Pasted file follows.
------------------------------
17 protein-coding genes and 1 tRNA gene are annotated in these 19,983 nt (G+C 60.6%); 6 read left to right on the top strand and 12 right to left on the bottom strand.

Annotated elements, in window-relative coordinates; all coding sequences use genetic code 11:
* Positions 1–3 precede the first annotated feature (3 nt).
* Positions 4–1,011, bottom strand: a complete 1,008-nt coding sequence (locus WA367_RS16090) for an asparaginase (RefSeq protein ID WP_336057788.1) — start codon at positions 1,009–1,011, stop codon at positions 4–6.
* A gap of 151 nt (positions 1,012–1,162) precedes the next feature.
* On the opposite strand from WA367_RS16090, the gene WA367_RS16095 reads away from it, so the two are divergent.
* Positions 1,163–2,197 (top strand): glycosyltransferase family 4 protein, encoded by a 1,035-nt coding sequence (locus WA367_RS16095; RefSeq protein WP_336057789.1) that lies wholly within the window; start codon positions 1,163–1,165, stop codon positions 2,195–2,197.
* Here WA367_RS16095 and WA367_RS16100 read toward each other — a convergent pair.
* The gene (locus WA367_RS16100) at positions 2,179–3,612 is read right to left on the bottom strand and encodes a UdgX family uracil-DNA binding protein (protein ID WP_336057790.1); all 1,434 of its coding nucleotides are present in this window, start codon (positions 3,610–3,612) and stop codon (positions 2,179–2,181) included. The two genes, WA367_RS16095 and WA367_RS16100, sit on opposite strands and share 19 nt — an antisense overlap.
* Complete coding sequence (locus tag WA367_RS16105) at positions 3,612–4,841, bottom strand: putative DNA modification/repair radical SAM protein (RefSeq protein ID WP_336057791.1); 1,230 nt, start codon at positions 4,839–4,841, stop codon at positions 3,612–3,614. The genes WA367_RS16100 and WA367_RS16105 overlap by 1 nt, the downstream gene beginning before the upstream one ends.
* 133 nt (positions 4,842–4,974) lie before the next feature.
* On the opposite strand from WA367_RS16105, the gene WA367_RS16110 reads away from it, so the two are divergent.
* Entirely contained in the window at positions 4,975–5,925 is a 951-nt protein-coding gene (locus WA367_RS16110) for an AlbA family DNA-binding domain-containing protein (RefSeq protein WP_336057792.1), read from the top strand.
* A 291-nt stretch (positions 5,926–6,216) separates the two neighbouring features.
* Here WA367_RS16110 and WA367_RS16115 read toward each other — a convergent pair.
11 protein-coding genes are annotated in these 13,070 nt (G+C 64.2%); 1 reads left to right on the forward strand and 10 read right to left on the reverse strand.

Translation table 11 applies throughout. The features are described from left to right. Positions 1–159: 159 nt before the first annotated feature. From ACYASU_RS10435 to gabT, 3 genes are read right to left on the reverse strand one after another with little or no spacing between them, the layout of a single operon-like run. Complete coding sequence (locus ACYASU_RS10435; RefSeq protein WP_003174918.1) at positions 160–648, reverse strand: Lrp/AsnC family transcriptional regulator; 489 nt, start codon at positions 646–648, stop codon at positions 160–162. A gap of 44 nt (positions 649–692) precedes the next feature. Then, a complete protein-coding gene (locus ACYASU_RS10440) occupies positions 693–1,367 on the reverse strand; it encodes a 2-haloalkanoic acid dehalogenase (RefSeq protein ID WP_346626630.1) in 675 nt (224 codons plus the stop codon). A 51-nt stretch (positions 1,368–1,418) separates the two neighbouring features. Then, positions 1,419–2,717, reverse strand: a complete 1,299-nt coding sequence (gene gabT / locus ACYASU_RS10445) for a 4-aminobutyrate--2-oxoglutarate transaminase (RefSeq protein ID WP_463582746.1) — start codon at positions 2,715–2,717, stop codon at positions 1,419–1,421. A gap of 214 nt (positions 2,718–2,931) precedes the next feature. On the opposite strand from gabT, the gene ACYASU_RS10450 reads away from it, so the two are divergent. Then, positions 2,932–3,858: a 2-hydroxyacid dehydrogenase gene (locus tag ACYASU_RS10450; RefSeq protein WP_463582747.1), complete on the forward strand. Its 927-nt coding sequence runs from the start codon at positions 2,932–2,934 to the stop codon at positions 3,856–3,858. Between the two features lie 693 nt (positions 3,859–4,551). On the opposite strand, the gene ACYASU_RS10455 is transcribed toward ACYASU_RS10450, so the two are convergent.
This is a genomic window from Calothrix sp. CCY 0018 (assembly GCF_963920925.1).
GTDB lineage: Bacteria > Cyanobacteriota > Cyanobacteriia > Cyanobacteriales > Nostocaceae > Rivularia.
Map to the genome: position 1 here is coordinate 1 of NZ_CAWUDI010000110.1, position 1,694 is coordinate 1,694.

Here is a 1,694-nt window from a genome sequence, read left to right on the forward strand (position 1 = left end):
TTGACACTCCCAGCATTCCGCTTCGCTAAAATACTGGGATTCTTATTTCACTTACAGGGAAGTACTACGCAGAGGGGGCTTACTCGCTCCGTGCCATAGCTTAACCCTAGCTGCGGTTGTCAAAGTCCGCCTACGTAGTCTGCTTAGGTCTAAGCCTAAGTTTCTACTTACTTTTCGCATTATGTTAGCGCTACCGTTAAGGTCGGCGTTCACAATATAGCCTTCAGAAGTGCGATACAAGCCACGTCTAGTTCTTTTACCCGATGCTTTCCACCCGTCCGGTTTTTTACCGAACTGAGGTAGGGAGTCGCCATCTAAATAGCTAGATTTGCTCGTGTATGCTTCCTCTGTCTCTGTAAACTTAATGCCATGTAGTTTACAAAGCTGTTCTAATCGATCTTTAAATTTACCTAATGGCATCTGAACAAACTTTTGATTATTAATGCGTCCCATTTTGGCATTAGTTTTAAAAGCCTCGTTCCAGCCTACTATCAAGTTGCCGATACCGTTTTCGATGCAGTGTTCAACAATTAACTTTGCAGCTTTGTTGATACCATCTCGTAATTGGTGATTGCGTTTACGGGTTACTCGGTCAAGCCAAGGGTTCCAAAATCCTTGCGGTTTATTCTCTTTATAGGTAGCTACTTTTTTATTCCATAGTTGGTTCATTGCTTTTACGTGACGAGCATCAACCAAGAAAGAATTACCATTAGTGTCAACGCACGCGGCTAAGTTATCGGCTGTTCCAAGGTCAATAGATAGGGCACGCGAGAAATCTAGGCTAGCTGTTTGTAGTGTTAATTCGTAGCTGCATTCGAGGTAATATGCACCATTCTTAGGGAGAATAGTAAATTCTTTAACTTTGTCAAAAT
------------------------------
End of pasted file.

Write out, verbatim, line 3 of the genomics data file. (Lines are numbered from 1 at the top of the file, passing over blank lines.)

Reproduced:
* Positions 1–3 precede the first annotated feature (3 nt).